An Accessory Dwelling Unit (ADU), is a secondary dwelling unit with complete independent living facilities for one or more persons and generally takes three forms:
- Detached: The unit is separated from the primary structure
- Attached: The unit is attached to the primary structure
- Repurposed Existing Space: Space (e.g., master bedroom) within the primary residence converted into an independent living unit
- Junior Accessory Dwelling Units: Similar to repurposed space with various streamlining measures
ADUs, Accessory Dwelling Units, offer benefits that address common development barriers such as affordability and environmental quality. ADUs are an affordable type of home to construct in California because they do not require paying for land, major new infrastructure, structured parking, or elevators. ADUs are built with cost-effective one or two-story wood frame construction, which is significantly less costly than homes in new multifamily infill buildings.
ADUs can provide as much living space as the new apartments and condominiums being built in new infill buildings and serve very well for couples, small families, friends, young people, and seniors. ADUs, Accessory Dwelling Units, are a different form of housing that can help California meet its diverse housing needs. Young professionals and students desire to live in areas close to jobs, amenities, and schools. The problem with high opportunity areas is that space is limited. There is a shortage of affordable units and the units that are available can be out of reach for many people. To address the needs of individuals or small families seeking living quarters in high opportunity areas, homeowners can construct an ADU on their lot or convert an underutilized part of their home like a garage into a junior ADU. This flexibility benefits, not just people renting the space, but the homeowner as well, who can receive an extra monthly rental income.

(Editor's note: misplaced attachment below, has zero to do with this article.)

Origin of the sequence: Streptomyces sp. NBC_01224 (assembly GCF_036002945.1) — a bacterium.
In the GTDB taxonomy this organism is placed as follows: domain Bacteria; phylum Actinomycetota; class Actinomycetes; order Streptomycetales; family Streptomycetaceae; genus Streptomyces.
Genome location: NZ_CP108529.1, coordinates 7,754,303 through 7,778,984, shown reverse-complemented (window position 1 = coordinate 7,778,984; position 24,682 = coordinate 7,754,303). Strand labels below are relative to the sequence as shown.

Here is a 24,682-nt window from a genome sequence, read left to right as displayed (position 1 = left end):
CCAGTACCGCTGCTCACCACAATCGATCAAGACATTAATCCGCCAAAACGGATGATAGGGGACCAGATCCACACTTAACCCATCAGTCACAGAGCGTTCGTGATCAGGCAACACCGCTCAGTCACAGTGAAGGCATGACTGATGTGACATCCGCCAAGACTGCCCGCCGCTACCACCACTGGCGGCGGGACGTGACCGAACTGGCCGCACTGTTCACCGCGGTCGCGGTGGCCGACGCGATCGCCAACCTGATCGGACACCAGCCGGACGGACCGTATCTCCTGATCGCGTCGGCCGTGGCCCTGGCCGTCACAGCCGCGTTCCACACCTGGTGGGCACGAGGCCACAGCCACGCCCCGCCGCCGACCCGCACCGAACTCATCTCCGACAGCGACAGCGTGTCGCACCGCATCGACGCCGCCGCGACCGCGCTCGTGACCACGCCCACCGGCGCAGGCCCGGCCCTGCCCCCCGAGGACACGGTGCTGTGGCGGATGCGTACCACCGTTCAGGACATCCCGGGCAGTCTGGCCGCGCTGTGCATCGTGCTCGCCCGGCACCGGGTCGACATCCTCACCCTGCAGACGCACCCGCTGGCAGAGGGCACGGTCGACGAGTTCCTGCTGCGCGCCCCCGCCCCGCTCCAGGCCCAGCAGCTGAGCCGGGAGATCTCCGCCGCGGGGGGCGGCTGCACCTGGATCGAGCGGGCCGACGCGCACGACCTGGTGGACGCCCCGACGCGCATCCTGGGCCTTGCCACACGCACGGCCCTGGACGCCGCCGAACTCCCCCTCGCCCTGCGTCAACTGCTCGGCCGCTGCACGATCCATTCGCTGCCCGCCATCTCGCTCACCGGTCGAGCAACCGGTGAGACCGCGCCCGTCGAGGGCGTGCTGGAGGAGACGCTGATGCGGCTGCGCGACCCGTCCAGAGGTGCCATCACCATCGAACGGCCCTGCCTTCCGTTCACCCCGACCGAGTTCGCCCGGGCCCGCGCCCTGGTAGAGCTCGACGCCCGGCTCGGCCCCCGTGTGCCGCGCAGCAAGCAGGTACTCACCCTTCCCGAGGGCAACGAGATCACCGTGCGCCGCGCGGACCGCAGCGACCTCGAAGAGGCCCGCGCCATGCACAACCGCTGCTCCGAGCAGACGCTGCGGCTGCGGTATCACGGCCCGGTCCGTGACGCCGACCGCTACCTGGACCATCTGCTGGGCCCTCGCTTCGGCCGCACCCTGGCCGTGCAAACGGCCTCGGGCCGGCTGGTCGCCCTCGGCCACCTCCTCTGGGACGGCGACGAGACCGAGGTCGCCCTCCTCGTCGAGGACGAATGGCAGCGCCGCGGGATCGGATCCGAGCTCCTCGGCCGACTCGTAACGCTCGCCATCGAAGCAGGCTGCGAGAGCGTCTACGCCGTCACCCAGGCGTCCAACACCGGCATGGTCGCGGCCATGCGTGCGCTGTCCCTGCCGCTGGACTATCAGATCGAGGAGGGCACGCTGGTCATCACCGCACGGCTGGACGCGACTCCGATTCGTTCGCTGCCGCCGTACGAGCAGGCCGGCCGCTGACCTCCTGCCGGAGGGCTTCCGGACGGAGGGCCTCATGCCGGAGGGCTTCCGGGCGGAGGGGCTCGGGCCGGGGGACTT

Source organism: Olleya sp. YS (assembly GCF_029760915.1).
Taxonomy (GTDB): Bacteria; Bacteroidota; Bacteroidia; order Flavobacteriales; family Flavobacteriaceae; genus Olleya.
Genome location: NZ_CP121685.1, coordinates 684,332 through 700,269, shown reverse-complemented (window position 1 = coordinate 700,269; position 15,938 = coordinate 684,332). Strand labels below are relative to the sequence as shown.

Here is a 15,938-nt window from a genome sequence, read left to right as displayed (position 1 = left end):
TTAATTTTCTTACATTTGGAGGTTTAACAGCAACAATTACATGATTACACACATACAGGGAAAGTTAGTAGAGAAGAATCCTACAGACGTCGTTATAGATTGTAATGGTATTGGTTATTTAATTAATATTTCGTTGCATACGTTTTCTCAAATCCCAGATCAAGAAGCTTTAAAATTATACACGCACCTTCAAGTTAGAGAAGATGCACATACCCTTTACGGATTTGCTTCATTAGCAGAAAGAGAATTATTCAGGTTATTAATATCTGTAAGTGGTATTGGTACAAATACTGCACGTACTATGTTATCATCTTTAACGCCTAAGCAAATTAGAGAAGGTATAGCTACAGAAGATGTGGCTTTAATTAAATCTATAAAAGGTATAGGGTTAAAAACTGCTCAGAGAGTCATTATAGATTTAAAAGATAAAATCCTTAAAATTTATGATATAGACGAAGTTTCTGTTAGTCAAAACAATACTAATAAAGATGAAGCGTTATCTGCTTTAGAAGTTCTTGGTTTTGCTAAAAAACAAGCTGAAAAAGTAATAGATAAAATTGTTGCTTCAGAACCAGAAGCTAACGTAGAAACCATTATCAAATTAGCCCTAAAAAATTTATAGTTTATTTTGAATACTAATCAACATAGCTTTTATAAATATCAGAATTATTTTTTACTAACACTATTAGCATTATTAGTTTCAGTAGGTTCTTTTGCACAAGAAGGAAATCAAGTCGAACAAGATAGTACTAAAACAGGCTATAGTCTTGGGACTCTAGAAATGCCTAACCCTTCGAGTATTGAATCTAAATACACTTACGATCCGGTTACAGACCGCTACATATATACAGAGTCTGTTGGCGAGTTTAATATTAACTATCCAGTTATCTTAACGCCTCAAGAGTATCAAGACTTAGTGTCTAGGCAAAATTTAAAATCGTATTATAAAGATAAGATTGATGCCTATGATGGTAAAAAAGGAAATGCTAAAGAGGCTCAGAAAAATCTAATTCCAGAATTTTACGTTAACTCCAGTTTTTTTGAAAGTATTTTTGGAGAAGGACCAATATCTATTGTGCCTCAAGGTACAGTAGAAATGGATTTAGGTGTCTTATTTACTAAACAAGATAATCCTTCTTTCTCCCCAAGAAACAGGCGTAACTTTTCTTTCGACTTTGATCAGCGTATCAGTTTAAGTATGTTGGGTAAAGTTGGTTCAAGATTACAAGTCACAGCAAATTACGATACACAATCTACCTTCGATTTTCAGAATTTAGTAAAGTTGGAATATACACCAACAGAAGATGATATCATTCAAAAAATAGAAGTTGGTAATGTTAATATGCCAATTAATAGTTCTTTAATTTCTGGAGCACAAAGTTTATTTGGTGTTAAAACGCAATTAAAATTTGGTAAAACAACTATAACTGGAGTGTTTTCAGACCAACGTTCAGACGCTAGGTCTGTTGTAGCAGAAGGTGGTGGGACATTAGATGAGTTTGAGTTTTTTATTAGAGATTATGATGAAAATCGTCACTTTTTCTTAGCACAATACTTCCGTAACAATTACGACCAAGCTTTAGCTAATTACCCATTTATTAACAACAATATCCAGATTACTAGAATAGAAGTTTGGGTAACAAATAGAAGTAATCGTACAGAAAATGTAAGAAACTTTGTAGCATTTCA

ADUs, Accessory Dwelling Units, give homeowners the flexibility to share independent living areas with family members and others, allowing seniors to age in place as they require more care and helping extended families to be near one another while maintaining privacy. Relaxed regulations and the cost to build an ADU make it a very feasible affordable housing option. A UC Berkeley study noted that one unit of affordable housing in the Bay Area costs about $500,000 to develop whereas a SonderPod costs less than $100,000 + Installation making the prospect of owning an ADU much more accessible to homeowners.
City councils are encouraging the development of ADUs as they are a critical form of infill development that can be affordable and offer important housing choices within existing neighbourhoods. ADUs, Accessory Dwelling Units, are a powerful type of housing unit because they allow for different uses, and serve different populations ranging from students and young professionals to young families, people with disabilities and senior citizens. By design, ADUs are more affordable and can provide additional income to homeowners. Local governments can encourage the development of ADUs and improve access to jobs, education and services for many Californians.